Gripping the support bars of the ramp at the Colombo Friend- in-Need Society (CFINS), Dinesh Kumara (24) puts one foot carefully ahead of the other as he trains himself to walk again.
Tall and well built, Dinesh was a Special Task Forces Officer. He lost his limb to a landmine while on duty at Nandikadhal on May 17, last year- the day before the war was won. About a year later he has received his first prosthetic limb. He smiles widely as he tells us how delighted he is with his new limb and how much he is looking forward to walking independently.
Like Dinesh there are many others- a young girl, a former Ports Authority employee and a housewife, all learning to walk with prosthetic limbs at the Colombo Friend-in-Need Society.
Thrilled to be able to walk independently, without the support of crutches or being confined to a wheel chair, they are but four of the countless number of people the Colombo Friend-in-Need Society (CFINS) has helped ever since it began making prosthetic limbs in 1985.
The patients are provided the limbs free of charge and these are custom made by the CFINS to suit the height, physical shape and skin colour of each patient. The artificial limbs, also known as orthotic appliances, are developed under the Jaipur foot technique.
Those who have come to CFINS for artificial limbs are of a wide mix. Not only are they from different religions, race, social status, gender and age, they are also in need of limbs for different reasons.
Hasna Abdul Rahman needs a right limb as she has a congenital condition.
Ranjith Hapuarachi (55), was employed at the Ports Authority when he lost his limb in a motor vehicle accident. “The accident occurred in February last year. I was on my way to the hospital because I had been diagnosed with water in my lungs when I was hit by a vehicle,” recalls Ranjith.
“At first the doctors told me that my leg would heal, but two months later the infection had spread to the underside of my foot, the bone at the heel was visible and I had to undergo an amputation.” Ranjith received his first prosthetic limb last week after more than a year of being confined to a wheelchair. Pleased with his new artificial limb he is looking forward to walking once again.
Dinesh is one of many casualties of the 30-year conflict who received prosthetic limbs free from CFIN since the war broke out. The society has also conducted seven mobile workshops and given over 600 limbs in the liberated areas- a project that is headed by Consultant Orthopaedic Surgeon, Dr. J.K.S. Weerasekera. The Board of Management of CFINS consists of volunteers, several of whom are leading members of the medical profession, engineers, company directors and executives from the corporate sector.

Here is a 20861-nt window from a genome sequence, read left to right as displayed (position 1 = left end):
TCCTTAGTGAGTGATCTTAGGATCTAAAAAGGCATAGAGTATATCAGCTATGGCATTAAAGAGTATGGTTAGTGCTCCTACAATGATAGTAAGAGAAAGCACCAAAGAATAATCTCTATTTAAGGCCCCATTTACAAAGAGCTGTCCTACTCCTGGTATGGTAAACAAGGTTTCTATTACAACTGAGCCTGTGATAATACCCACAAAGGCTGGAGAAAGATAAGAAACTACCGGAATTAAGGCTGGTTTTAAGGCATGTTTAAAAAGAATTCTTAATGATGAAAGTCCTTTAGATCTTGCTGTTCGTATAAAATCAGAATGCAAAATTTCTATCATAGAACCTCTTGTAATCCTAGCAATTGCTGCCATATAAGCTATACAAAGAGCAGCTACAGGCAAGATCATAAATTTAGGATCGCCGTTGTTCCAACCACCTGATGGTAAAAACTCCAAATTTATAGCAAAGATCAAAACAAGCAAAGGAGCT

President of CFINS Kalyani Ranasinghe says that 80% of the patients they help are between the ages of 18 to 30 years and goes on to explain that younger children need to have their prosthetic limbs replaced frequently as they grow. “Last month 138 limbs were given out of which eight were to Army officers and one to a civilian- all of whom were victims of the conflict. There were also four farmers who had lost their limbs to trap gun injuries.”
The patients who receive limbs take part in workshops lasting two to three weeks depending on how long they take to become stable on their prosthetic limb, before they return home without support devices.
The CFINS goes one step further to help the patients who are less fortunate by providing them with free loans that they pay back when they are financially able. Children are given education grants so that they will not be deprived of an education because they are differently abled.
CFINS has strived hard to be true to their motto- “They shall not suffer”. They have come forward to help the casualties of war, the tsunami and even those beyond Sri Lanka’s shores. When Pakistan was struck by the devastating earthquake in 2005, CFINS technicians and doctors worked with the Pakistani casualties and trained the locals in providing for their needs.
The society has been helping the differently-abled for the past 25 years and the appreciation of their work is seen in the fact that some of their patients return to offer their services to the organisation. From technicians to doctors they are giving back to CFINS in whatever way they can.